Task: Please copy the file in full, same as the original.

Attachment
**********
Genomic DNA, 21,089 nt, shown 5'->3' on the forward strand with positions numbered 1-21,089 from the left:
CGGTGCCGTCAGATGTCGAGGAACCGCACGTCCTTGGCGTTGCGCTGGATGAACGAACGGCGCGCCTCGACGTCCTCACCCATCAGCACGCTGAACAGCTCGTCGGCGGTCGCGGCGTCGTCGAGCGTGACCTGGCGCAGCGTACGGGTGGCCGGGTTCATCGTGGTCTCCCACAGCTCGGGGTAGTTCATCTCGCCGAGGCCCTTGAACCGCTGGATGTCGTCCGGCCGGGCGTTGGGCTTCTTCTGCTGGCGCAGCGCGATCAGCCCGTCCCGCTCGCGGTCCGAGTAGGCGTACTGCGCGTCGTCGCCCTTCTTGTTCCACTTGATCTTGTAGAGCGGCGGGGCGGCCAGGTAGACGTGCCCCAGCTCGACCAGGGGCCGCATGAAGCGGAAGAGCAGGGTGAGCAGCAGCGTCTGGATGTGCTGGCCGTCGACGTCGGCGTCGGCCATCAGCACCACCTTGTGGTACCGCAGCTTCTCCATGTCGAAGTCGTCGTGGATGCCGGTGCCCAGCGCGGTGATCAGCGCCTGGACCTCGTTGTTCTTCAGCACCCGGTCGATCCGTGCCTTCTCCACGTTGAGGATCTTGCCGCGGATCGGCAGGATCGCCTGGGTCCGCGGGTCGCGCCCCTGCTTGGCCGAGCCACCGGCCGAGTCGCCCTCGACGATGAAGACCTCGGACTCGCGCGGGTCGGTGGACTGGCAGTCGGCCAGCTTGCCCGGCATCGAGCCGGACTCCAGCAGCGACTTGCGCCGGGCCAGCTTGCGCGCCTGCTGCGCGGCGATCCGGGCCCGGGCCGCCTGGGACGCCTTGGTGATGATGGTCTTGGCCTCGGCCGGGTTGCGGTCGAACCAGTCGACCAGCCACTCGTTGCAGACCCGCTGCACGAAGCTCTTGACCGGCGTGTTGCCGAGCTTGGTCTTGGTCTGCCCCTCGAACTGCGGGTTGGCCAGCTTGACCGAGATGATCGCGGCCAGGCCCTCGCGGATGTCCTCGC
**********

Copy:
Genomic DNA, 21,089 nt, shown 5'->3' on the forward strand with positions numbered 1-21,089 from the left:
CGGTGCCGTCAGATGTCGAGGAACCGCACGTCCTTGGCGTTGCGCTGGATGAACGAACGGCGCGCCTCGACGTCCTCACCCATCAGCACGCTGAACAGCTCGTCGGCGGTCGCGGCGTCGTCGAGCGTGACCTGGCGCAGCGTACGGGTGGCCGGGTTCATCGTGGTCTCCCACAGCTCGGGGTAGTTCATCTCGCCGAGGCCCTTGAACCGCTGGATGTCGTCCGGCCGGGCGTTGGGCTTCTTCTGCTGGCGCAGCGCGATCAGCCCGTCCCGCTCGCGGTCCGAGTAGGCGTACTGCGCGTCGTCGCCCTTCTTGTTCCACTTGATCTTGTAGAGCGGCGGGGCGGCCAGGTAGACGTGCCCCAGCTCGACCAGGGGCCGCATGAAGCGGAAGAGCAGGGTGAGCAGCAGCGTCTGGATGTGCTGGCCGTCGACGTCGGCGTCGGCCATCAGCACCACCTTGTGGTACCGCAGCTTCTCCATGTCGAAGTCGTCGTGGATGCCGGTGCCCAGCGCGGTGATCAGCGCCTGGACCTCGTTGTTCTTCAGCACCCGGTCGATCCGTGCCTTCTCCACGTTGAGGATCTTGCCGCGGATCGGCAGGATCGCCTGGGTCCGCGGGTCGCGCCCCTGCTTGGCCGAGCCACCGGCCGAGTCGCCCTCGACGATGAAGACCTCGGACTCGCGCGGGTCGGTGGACTGGCAGTCGGCCAGCTTGCCCGGCATCGAGCCGGACTCCAGCAGCGACTTGCGCCGGGCCAGCTTGCGCGCCTGCTGCGCGGCGATCCGGGCCCGGGCCGCCTGGGACGCCTTGGTGATGATGGTCTTGGCCTCGGCCGGGTTGCGGTCGAACCAGTCGACCAGCCACTCGTTGCAGACCCGCTGCACGAAGCTCTTGACCGGCGTGTTGCCGAGCTTGGTCTTGGTCTGCCCCTCGAACTGCGGGTTGGCCAGCTTGACCGAGATGATCGCGGCCAGGCCCTCGCGGATGTCCTCGC